I met Conrad Gmoser (now owner/brewer of Brassneck Brewery) on the construction job site. He was working as assistant to the architect and moonlighting as a carpenter. We became friends and within a year he was my assistant brewer. When I left, he took over as Head Brewer! I was totally confident in him; he was already a brilliant brewer by then.

Shirley Warne, centre, with Conrad and Jeff of Brassneck Brewing

CRANNOG? BOMBER? BRASSNECK?

In between brewing jobs I acted as a consultant for brewery start-ups, with Crannóg Ales being my first. I had a great time working with Brian MacIsaac and Rebecca Kneen at Crannóg’s Left Fields Farm.

After that, I did some work back in Vancouver with Conrad setting up Brassneck, then with Blair Calibaba to set up Bomber Brewing.

HOW DO YOU FEEL ABOUT BEING A FEMALE OWNER IN THE BREWING INDUSTRY?

It takes a long time and hard work to break into industries dominated by men. You can seem to be accepted, but there is a barrier.

I tried for several years to find partners to set up a brewery on the Coast, but after at least four false starts and some broken promises I gave up and sold my brewhouse equipment. It was disheartening; I knew I had good equipment and could produce top quality beer, but I could not find anyone willing to back me. Potential investors disregarded my expert opinions and often seemed to actively look for reasons to dismiss my knowledge. I thought I had put the required time and work in, but apparently, not so. I realized that my professional experience and expertise was not valued in the same way as a man’s.

At this point, the ownership structure at Angry Hen has evolved to include three women and two men. My partner and I own 52% of the voting shares. We worked very hard to find compatible and supportive co-owners. We also have a great team of women and men working in the brewery and tasting room.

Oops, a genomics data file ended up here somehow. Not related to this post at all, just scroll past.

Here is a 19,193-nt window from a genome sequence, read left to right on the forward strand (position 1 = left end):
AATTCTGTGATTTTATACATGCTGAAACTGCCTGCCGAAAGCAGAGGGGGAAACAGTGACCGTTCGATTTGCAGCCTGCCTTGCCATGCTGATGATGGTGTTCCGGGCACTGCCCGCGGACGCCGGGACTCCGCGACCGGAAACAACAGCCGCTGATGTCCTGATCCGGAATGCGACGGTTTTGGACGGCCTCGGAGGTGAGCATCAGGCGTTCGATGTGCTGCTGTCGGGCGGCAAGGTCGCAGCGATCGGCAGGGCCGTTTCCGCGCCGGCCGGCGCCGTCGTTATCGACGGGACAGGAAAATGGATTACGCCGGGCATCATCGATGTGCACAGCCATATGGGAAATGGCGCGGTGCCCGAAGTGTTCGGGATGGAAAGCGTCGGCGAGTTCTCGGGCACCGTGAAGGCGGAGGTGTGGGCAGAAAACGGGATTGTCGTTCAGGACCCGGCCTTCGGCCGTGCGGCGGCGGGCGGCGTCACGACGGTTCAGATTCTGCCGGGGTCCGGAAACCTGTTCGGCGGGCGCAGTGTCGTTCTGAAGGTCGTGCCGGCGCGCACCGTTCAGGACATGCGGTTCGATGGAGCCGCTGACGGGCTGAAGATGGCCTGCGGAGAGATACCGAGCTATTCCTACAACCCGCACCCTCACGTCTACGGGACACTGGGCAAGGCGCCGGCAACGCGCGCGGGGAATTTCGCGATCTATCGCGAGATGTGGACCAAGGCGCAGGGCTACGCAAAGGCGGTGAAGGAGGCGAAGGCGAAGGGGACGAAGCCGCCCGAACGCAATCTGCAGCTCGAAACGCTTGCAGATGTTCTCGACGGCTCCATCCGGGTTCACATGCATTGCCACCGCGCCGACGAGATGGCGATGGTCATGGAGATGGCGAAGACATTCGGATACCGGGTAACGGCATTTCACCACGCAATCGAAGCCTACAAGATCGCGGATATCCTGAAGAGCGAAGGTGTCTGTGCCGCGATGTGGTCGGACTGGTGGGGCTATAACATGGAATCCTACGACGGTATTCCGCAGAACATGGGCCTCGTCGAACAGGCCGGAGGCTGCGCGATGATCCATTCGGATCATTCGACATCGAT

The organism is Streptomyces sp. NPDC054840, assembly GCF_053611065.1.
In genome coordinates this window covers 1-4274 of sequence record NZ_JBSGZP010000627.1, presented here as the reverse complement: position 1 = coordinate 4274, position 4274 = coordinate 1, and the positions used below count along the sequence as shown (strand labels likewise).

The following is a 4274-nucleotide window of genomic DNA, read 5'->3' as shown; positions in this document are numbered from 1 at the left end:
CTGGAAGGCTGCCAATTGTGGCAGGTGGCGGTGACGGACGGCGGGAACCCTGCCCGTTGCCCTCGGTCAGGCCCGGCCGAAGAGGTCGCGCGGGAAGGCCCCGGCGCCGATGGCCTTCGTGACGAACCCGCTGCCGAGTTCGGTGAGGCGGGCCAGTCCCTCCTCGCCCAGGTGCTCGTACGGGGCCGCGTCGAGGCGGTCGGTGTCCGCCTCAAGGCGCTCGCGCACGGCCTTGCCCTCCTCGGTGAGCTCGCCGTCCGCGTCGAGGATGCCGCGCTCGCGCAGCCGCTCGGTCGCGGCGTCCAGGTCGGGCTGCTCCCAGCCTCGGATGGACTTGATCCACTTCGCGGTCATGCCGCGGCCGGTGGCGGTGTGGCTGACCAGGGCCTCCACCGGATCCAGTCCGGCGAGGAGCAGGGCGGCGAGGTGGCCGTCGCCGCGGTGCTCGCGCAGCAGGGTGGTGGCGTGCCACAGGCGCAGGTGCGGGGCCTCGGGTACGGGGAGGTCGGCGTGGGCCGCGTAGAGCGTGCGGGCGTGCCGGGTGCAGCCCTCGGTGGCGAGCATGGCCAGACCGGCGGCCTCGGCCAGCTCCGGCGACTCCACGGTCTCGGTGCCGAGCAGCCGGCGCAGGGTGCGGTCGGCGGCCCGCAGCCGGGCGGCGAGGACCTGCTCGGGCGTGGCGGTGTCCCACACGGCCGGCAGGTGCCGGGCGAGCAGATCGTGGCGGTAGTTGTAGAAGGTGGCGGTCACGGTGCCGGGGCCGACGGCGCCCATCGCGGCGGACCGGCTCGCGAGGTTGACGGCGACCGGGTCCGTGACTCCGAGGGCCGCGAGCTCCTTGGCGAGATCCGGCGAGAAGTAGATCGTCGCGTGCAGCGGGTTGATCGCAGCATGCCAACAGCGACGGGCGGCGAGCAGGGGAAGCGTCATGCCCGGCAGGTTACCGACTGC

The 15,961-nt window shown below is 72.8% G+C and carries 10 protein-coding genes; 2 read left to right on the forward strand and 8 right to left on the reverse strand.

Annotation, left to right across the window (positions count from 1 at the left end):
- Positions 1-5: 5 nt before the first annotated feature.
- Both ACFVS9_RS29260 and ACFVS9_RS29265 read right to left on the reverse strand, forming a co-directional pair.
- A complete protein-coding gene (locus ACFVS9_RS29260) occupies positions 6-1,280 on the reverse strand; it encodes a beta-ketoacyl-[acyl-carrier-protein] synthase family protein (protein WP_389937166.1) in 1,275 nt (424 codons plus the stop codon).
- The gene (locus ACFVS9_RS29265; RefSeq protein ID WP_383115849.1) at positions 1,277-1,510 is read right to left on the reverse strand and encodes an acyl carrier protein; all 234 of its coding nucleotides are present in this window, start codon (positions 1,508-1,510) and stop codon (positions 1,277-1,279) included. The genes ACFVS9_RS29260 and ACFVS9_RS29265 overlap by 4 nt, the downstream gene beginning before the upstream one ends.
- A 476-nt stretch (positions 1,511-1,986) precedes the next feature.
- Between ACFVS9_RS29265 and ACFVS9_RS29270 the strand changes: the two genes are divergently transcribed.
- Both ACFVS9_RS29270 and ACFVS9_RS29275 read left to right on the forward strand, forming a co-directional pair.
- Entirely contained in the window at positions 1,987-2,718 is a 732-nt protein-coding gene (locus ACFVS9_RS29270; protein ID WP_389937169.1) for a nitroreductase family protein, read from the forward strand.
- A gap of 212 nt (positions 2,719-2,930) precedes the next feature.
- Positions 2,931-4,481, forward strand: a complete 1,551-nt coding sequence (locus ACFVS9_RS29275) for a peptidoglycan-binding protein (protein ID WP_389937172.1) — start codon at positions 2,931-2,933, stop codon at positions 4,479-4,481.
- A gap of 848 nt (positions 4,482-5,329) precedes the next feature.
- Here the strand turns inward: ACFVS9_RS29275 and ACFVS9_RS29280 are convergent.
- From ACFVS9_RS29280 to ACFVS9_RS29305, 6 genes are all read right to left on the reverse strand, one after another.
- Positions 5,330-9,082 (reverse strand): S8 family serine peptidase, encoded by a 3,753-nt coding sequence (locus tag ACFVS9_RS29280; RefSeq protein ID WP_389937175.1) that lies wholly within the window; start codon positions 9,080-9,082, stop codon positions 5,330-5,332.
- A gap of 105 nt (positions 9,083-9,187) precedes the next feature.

Today, it is often amusing and sometimes annoying how people assume I’m an employee because I’m a woman. The amusing part comes when they realize I’m an owner.

A feisty Shirley in the brewhouse

WHAT DO YOU LOVE ABOUT THE BREWING INDUSTRY?

Brewing really appeals to all my interests. It is science, and it is art. It’s a creative, organic process. I love the traditions, and I love the surprises, as well as the constant innovation in the brewing world. I love brewing and I love drinking beer.

WHAT IS YOUR FAVOURITE BEER OF YOUR BREWERY AND WHY?

My own favorite beer is always my newest creation. Right now [during this early 2020 interview], I am experimenting with Kveik yeast.

WHAT IS YOUR FAVOURITE BEER OUTSIDE OF YOUR BREWERY AND WHY?

My fondest memory of a beer must be Liefmans Goudenband by Madame Rosa Merckx. She is a great story of a woman in brewing.

FAVOURITE FEMALE IN THE INDUSTRY AND WHY?

The woman I admire most in the brewing world is Nancy More. I met her quite recently and have a great respect for her. She is now teaching in Kwantlen Polytechnic University‘s Brewing and Brewery Operations program and creating a brewery culture that includes women as equals.

Also, newer Angry Hen co-owner Cassie Gerretsen needs to be recognized. She has worked with me at the Hen for the last three years and is an absolutely indispensable member. We would be toast without her.

BIGGEST ACHEIVEMENT TO DATE? GOALS FOR YOURSELF?

My goal right now is to find more recognition for Angry Hen and for Kaslo. It’s a beautiful town in an amazing region of BC, and my little brewery is turning out some awesome beer. I wish more people knew about us!

– OK! Let’s see what we can do. – Ed.

  Issue:

Lundy Dale

Lundy Dale writes for TAPS Magazine, What's Brewing and other publications. Among other contributions to the BC beer scene, Lundy is a founder of CAMRA BC's Vancouver chapter, Barley's Angels' Pink Pints Chapter and BC Craft Beer Month, and Past President of CAMRA BC.